The problem blends with the transit of migrants who cross the region in search of the American drea...
PORTO ALEGRE, Brazil – The 71,000 liters of alcoholic beverages confiscated by the Federal Revenue Service in Foz do Iguaçu in the state of Paraná in 2010 and 2011are being put to good use.
Instead of being destroyed, they are transformed into alcohol gel and ethanol in a laboratory at the Universidade Estadual do Centro-Oeste (Unicentro), a public university in Guarapuava, Paraná.
In addition to disposing of the beverages in an ecologically correct manner, the partnership provides fuel for five university vehicles. The production process also supplies alcohol gel for Unicentro and the Federal Revenue Service in Paraná.
The raw material comes from a variety of alcoholic beverages, including wine, beer, vodka and liqueur.
Prior to the partnership, confiscated alcohol was emptied into the sewage system and bottles and cans were sent to landfills. Today, Unicentro produces an average of 200 liters of ethanol daily.
“Alcoholic beverages used to be a problem for us. Now, our disposal process is setting an example for others,” says Ivair Luis Hoffmann, a tax inspector and spokesman for the Federal Revenue Service in Foz do Iguaçu. “In addition to reusing the alcohol, the glass and bottle caps are sent to recycling cooperatives.”
Computers, DVDs and cars
Foz do Iguaçu is home to one of the Federal Revenue Service’s largest contraband deposits. An average of R$600,000 (US$300,000) worth of contraband goods are seized daily from smugglers in the Triple Border Area shared by Brazil, Paraguay and Argentina.
A little over a decade ago, all of the seized goods that could not be auctioned or donated were incinerated or disposed of in landfills.
The recycling process put in place by the Federal Revenue Service in Foz do Iguaçu began in 2001 with cigarettes, and gradually included other items, such as DVDs, computers and cars. Today, about 300,000 goods are recycled monthly.
Cigarettes are the most commonly seized item in Foz do Iguaçu. By law, they cannot be donated or auctioned.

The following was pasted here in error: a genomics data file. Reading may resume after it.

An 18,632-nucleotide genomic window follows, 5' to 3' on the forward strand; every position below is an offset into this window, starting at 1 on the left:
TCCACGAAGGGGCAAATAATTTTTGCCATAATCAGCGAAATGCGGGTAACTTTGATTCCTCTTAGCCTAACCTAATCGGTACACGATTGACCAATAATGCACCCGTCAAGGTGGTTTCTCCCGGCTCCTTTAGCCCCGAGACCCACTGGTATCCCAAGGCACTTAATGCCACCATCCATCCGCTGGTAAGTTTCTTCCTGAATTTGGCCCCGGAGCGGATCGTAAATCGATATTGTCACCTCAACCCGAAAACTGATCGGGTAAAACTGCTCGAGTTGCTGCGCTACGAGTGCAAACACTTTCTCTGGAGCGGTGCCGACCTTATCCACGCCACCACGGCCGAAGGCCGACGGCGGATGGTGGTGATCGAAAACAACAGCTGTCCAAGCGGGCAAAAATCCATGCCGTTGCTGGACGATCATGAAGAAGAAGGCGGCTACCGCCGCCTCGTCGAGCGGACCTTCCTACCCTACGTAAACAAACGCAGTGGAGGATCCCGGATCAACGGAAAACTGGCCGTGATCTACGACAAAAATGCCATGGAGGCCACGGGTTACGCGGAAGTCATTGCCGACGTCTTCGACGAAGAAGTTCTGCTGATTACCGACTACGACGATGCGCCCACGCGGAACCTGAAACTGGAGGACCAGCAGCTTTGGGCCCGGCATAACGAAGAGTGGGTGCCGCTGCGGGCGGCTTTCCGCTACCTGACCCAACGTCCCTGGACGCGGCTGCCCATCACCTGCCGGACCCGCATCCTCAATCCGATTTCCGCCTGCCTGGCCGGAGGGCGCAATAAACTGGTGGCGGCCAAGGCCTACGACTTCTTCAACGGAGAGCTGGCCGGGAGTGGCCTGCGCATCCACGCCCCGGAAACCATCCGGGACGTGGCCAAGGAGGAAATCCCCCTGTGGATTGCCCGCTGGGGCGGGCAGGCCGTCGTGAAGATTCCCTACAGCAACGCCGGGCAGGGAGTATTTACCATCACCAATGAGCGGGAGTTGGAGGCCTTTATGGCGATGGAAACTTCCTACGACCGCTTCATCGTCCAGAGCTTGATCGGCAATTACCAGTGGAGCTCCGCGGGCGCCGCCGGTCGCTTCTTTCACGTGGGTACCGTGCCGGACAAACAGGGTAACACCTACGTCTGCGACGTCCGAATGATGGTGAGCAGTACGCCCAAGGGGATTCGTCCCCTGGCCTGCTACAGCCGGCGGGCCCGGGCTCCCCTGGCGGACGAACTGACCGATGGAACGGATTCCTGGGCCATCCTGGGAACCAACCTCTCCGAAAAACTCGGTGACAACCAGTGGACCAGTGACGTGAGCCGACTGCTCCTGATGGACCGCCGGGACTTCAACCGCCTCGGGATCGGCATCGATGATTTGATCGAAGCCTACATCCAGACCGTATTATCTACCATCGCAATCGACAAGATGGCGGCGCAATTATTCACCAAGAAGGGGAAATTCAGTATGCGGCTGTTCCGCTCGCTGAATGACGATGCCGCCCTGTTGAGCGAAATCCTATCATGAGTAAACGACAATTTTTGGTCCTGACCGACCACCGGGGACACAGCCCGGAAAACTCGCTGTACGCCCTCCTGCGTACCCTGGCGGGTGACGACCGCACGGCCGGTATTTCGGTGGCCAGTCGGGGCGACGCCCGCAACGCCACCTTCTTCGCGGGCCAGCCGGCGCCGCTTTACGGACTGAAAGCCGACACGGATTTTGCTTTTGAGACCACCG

In 2001, the Federal Revenue Service entered into an agreement with the Brazilian Association for Combating Counterfeiting (ABCF), which assisted in the installation of machines to destroy cigarettes.
Prior to their agreement, the municipality’s landfill received 18,000 kilograms (39,683 pounds) of cigarettes monthly. Now, the tobacco is used as kindling in ceramic kilns, with environmental monitoring to prevent the emission of pollutants.
“The ceramics factories use this material almost all year round,” Hoffmann says. “This removes the need to burn other materials, such as firewood. In other words, burning crushed cigarettes helps protect the environment since less wood is burned.”
Millions of crushed lighters
Little by little, the Federal Revenue Service in Foz do Iguaçu is becoming increasingly specialized in recycling. There are currently 20 people who work to ensure that materials seized in the region are being reused and recycled.
“The idea is for each regional [Federal Revenue Service] branch to specialize in recycling the products that are most commonly confiscated in their region,” Hoffmann says. “We’re seeking out the most environmentally appropriate alternatives.”
For example, since 2011 products such as lighters and glasses have been crushed and separated using magnets. The metal components are used by industry to manufacture pig iron and the plastic is sent to recycling companies.
Automobiles used for smuggling or narco-trafficking are dismantled and the metal parts are sold to foundries.
Materials that can be reused, such as new tires, are donated to the police, government agencies or Federal Revenue Service.
Charities throughout Brazil also benefit from the program. They receive electronics, kitchenware, clothing and school supplies. They do not pay for the donations, but they are required to use these products or the proceeds from their sale to support their institution, Hoffmann says.
The main focus of the ABCF is reducing the levels of counterfeit products entering Brazil.
In 2011 alone, more than 2,000 operations were carried out by the ABCF in partnership with Brazil’s Federal Revenue Service, Federal Highway Police, and Federal Police, as well as military and civil police forces in every state nationwide.
“Brazil receives approximately US$20 billion in counterfeit goods every year,” says Rodolpho Ramazzini, an attorney specializing in combating fraud and counterfeiting, who also serves as a director of the ABCF. “Approximately 65% of the counterfeit goods circulating in Brazil come from other countries.”
The most commonly counterfeited items, according to the ABCF, are auto parts, cigarettes, fuel, toiletries and clothing.
The partnership between the Federal Revenue Service and the ABCF also includes sharing information and providing support for recycling confiscated goods. Counterfeit clothing and footwear, for example, are donated to charities.
“First, we remove the brand names and labels from each article of clothing,” Ramazzini says. “Then, we give them to charity.”